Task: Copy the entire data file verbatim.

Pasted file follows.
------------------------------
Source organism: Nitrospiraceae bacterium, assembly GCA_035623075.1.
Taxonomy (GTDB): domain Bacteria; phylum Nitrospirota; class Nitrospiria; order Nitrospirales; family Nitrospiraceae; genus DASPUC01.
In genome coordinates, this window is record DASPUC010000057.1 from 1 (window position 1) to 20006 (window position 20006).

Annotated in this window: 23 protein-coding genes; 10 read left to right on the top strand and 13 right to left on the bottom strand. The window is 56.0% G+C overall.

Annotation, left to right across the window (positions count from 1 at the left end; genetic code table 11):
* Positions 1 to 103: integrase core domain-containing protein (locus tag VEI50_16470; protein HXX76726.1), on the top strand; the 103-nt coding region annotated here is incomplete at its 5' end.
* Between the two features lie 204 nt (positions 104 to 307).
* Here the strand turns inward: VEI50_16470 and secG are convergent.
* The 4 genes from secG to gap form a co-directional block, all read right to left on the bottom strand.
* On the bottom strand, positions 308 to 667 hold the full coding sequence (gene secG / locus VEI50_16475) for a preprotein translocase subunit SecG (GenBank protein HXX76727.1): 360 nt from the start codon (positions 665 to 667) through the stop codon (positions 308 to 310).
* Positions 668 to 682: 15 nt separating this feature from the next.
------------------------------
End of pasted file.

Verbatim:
Source organism: Nitrospiraceae bacterium, assembly GCA_035623075.1.
Taxonomy (GTDB): domain Bacteria; phylum Nitrospirota; class Nitrospiria; order Nitrospirales; family Nitrospiraceae; genus DASPUC01.
In genome coordinates, this window is record DASPUC010000057.1 from 1 (window position 1) to 20006 (window position 20006).

Annotated in this window: 23 protein-coding genes; 10 read left to right on the top strand and 13 right to left on the bottom strand. The window is 56.0% G+C overall.

Annotation, left to right across the window (positions count from 1 at the left end; genetic code table 11):
* Positions 1 to 103: integrase core domain-containing protein (locus tag VEI50_16470; protein HXX76726.1), on the top strand; the 103-nt coding region annotated here is incomplete at its 5' end.
* Between the two features lie 204 nt (positions 104 to 307).
* Here the strand turns inward: VEI50_16470 and secG are convergent.
* The 4 genes from secG to gap form a co-directional block, all read right to left on the bottom strand.
* On the bottom strand, positions 308 to 667 hold the full coding sequence (gene secG / locus VEI50_16475) for a preprotein translocase subunit SecG (GenBank protein HXX76727.1): 360 nt from the start codon (positions 665 to 667) through the stop codon (positions 308 to 310).
* Positions 668 to 682: 15 nt separating this feature from the next.